Former judge promises to “right the ship” at DA’s office

Posted Thursday, Sep. 05, 2013  comments  Print Reprints
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Surrounded by more than 100 supporters on the steps of downtown’s historic courthouse, former state District Judge Sharen Wilson pledged on Thursday to “right the ship” if elected to lead the “scandal plagued” Tarrant County district attorney’s office.

Wilson retired from the felony district court bench she held for 23 years this week to seek the Republican Party nomination in the March 2014 primary. State law required her to step down from a job Wilson said she loved after deciding to seek another elective office.

“There is no more important duty right now,” said Wilson, who worked as a Tarrant County prosecutor in the 1980s. “I stepped down to return to the district attorney’s office to help right the ship … to get this office back on track.”

So far, Tarrant County District Attorney Joe Shannon says he won’t make a decision on seeking re-election until the end of the month. Shannon was appointed in 2009 following the death of District Attorney Tim Curry, then was elected to the post in 2010.

But the veteran prosecutor, who also is a Republican, is considered vulnerable following a $375,000 settlement by the county of a sexual harassment claim brought by a former assistant district attorney. Shannon has denied her accusations.

Three other GOP candidates entered the race earlier. One of Shannon’s top lieutenants, Bob Gill, a deputy chief in the district attorneys office, is running for his boss’ job along with veteran attorneys and former prosecutors Wes Ball and George Mackey.

Tarrant County Sheriff Dee Anderson introduced Wilson during the hot morning news conference, and Wilson said they will campaign “arm-in-arm” until next November.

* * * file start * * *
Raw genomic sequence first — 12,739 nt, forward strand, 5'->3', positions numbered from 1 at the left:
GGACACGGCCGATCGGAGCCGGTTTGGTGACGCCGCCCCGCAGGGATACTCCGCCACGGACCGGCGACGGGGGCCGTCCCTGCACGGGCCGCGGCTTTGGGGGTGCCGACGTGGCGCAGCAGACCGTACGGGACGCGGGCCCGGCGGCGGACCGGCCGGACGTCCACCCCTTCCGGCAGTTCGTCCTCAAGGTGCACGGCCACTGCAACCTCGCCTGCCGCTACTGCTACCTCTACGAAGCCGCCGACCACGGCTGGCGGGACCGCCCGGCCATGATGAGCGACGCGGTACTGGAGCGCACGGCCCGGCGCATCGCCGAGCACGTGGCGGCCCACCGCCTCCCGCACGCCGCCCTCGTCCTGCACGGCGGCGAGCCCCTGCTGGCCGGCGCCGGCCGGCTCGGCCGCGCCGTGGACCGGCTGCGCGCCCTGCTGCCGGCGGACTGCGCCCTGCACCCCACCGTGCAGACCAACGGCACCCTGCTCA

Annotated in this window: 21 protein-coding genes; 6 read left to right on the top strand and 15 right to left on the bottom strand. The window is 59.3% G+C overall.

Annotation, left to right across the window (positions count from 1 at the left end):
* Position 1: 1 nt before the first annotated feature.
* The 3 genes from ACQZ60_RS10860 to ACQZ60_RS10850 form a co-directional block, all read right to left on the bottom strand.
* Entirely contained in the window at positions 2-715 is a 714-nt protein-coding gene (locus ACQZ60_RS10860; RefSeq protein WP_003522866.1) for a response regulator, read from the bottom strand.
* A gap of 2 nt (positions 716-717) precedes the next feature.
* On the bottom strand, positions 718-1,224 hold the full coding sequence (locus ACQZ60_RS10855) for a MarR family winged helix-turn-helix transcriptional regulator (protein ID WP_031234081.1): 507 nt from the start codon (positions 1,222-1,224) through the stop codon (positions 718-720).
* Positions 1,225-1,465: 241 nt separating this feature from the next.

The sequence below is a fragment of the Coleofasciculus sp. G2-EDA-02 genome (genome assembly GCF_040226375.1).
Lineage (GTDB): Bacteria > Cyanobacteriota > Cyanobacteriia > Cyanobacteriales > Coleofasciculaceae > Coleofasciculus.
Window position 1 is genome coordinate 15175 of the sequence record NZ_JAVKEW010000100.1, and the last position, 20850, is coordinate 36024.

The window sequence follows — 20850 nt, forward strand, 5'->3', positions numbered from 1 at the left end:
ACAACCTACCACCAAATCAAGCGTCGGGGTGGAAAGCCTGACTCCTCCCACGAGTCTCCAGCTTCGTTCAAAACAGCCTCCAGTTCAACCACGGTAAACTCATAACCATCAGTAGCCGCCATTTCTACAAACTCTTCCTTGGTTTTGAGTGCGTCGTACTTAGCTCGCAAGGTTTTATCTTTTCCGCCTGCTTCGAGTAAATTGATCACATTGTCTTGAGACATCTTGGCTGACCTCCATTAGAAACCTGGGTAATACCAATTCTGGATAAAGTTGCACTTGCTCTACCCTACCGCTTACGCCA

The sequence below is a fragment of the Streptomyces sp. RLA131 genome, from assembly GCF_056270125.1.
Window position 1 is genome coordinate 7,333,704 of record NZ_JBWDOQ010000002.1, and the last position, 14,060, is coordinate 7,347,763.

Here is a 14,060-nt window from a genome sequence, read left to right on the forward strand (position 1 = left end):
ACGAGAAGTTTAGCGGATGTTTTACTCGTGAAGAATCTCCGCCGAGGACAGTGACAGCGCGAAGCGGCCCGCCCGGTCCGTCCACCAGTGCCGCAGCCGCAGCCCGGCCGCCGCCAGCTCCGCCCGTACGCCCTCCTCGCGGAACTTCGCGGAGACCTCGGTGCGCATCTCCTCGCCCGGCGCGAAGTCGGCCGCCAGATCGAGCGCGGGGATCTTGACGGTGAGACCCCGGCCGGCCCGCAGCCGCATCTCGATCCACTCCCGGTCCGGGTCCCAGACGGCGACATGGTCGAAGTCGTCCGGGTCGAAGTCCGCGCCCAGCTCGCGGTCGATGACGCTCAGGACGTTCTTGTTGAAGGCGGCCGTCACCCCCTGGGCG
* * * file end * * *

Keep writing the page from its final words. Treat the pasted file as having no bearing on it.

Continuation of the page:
“She has every value, every bit of integrity,” Anderson said. “She is conservative and she is above reproach in her integrity ….”

In her announcement, Wilson hammered on the integrity issue, but never mentioned Shannon by name, saying that Republicans hold their elected officials to a high standard. She praised the courtroom prosecutors, but said that leadership from the top is lacking.

“When we give a person such incredible power over life and death, and freedom and prison, that that person must abide by the highest standards,” Wilson said. “That person must be professional above reproach, ethical beyond question and qualified beyond equal.”

Besides ethics, Wilson also promised to bring fiscal control to the agency, which has about 325 employees — including 164 attorneys — and about a $35 million budget. But that budget is expected to grow to $36.4 million in the next fiscal year, a county official said.

“It is time to take a fresh set of eyes from the outside and look at each department. How can we save money,” Wilson said.

Shannon did not return a phone call from the Star-Telegram seeking comment.

Gill, who served five terms as a state district judge before retiring to rejoin the district attorney’s office, defended his office’s record.

“I agree that the attorneys in the Tarrant County district attorneys office are doing a great job prosecuting criminals and I am proud of being a part of that team,” Gill said. “I am committed to ensuring that we remain the best district attorneys office in the state.”

Max B. Baker, 817-390-7714 Twitter: @MaxBBaker

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